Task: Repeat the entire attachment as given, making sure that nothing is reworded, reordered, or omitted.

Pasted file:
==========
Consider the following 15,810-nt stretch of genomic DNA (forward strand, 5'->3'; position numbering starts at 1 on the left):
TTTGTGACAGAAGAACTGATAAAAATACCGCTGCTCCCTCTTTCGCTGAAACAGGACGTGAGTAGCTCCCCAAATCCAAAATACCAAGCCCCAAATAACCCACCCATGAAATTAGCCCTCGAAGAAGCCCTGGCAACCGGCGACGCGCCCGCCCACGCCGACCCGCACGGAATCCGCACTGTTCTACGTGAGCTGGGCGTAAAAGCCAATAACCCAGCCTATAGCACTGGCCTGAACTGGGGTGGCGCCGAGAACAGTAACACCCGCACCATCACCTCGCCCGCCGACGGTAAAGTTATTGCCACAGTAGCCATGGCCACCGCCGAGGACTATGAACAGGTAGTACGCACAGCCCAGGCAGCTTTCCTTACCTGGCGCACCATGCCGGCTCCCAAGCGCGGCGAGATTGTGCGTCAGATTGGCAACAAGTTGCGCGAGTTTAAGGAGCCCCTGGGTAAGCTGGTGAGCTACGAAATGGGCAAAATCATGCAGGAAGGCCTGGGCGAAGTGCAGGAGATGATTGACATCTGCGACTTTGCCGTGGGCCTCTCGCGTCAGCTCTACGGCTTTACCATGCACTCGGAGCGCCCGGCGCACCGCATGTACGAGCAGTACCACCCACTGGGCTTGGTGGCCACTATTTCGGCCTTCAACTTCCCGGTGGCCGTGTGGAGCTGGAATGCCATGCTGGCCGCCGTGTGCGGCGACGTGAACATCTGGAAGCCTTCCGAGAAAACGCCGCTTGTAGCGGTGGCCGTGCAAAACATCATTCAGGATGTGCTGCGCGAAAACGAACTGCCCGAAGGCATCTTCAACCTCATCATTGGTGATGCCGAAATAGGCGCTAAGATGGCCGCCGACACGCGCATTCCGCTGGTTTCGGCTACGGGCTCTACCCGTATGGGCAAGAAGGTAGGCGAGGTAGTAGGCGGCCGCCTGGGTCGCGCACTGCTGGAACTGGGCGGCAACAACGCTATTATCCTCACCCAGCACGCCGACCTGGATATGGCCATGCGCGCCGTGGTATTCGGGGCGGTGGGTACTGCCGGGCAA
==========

Consider the following 15,810-nt stretch of genomic DNA (forward strand, 5'->3'; position numbering starts at 1 on the left):
TTTGTGACAGAAGAACTGATAAAAATACCGCTGCTCCCTCTTTCGCTGAAACAGGACGTGAGTAGCTCCCCAAATCCAAAATACCAAGCCCCAAATAACCCACCCATGAAATTAGCCCTCGAAGAAGCCCTGGCAACCGGCGACGCGCCCGCCCACGCCGACCCGCACGGAATCCGCACTGTTCTACGTGAGCTGGGCGTAAAAGCCAATAACCCAGCCTATAGCACTGGCCTGAACTGGGGTGGCGCCGAGAACAGTAACACCCGCACCATCACCTCGCCCGCCGACGGTAAAGTTATTGCCACAGTAGCCATGGCCACCGCCGAGGACTATGAACAGGTAGTACGCACAGCCCAGGCAGCTTTCCTTACCTGGCGCACCATGCCGGCTCCCAAGCGCGGCGAGATTGTGCGTCAGATTGGCAACAAGTTGCGCGAGTTTAAGGAGCCCCTGGGTAAGCTGGTGAGCTACGAAATGGGCAAAATCATGCAGGAAGGCCTGGGCGAAGTGCAGGAGATGATTGACATCTGCGACTTTGCCGTGGGCCTCTCGCGTCAGCTCTACGGCTTTACCATGCACTCGGAGCGCCCGGCGCACCGCATGTACGAGCAGTACCACCCACTGGGCTTGGTGGCCACTATTTCGGCCTTCAACTTCCCGGTGGCCGTGTGGAGCTGGAATGCCATGCTGGCCGCCGTGTGCGGCGACGTGAACATCTGGAAGCCTTCCGAGAAAACGCCGCTTGTAGCGGTGGCCGTGCAAAACATCATTCAGGATGTGCTGCGCGAAAACGAACTGCCCGAAGGCATCTTCAACCTCATCATTGGTGATGCCGAAATAGGCGCTAAGATGGCCGCCGACACGCGCATTCCGCTGGTTTCGGCTACGGGCTCTACCCGTATGGGCAAGAAGGTAGGCGAGGTAGTAGGCGGCCGCCTGGGTCGCGCACTGCTGGAACTGGGCGGCAACAACGCTATTATCCTCACCCAGCACGCCGACCTGGATATGGCCATGCGCGCCGTGGTATTCGGGGCGGTGGGTACTGCCGGGCAA